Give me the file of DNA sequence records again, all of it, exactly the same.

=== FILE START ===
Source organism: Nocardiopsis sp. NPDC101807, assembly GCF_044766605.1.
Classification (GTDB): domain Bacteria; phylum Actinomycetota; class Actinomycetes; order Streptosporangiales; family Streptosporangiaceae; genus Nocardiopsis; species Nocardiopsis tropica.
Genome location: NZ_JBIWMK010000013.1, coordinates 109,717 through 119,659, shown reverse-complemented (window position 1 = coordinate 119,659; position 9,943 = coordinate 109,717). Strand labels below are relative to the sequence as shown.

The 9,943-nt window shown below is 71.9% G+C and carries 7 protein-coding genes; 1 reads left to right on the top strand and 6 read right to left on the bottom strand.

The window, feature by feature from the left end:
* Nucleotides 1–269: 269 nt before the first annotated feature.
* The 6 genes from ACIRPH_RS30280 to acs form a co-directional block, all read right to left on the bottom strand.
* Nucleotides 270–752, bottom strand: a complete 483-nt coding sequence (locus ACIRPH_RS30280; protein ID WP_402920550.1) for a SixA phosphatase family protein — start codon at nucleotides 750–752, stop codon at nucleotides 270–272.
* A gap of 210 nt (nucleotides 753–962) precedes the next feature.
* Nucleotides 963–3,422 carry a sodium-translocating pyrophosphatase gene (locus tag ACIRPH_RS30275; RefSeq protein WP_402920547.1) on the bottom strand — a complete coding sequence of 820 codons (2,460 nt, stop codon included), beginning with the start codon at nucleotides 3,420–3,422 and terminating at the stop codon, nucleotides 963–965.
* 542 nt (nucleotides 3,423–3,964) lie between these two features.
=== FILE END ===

Source organism: Nocardiopsis sp. NPDC101807, assembly GCF_044766605.1.
Classification (GTDB): domain Bacteria; phylum Actinomycetota; class Actinomycetes; order Streptosporangiales; family Streptosporangiaceae; genus Nocardiopsis; species Nocardiopsis tropica.
Genome location: NZ_JBIWMK010000013.1, coordinates 109,717 through 119,659, shown reverse-complemented (window position 1 = coordinate 119,659; position 9,943 = coordinate 109,717). Strand labels below are relative to the sequence as shown.

The 9,943-nt window shown below is 71.9% G+C and carries 7 protein-coding genes; 1 reads left to right on the top strand and 6 read right to left on the bottom strand.

The window, feature by feature from the left end:
* Nucleotides 1–269: 269 nt before the first annotated feature.
* The 6 genes from ACIRPH_RS30280 to acs form a co-directional block, all read right to left on the bottom strand.
* Nucleotides 270–752, bottom strand: a complete 483-nt coding sequence (locus ACIRPH_RS30280; protein ID WP_402920550.1) for a SixA phosphatase family protein — start codon at nucleotides 750–752, stop codon at nucleotides 270–272.
* A gap of 210 nt (nucleotides 753–962) precedes the next feature.
* Nucleotides 963–3,422 carry a sodium-translocating pyrophosphatase gene (locus tag ACIRPH_RS30275; RefSeq protein WP_402920547.1) on the bottom strand — a complete coding sequence of 820 codons (2,460 nt, stop codon included), beginning with the start codon at nucleotides 3,420–3,422 and terminating at the stop codon, nucleotides 963–965.
* 542 nt (nucleotides 3,423–3,964) lie between these two features.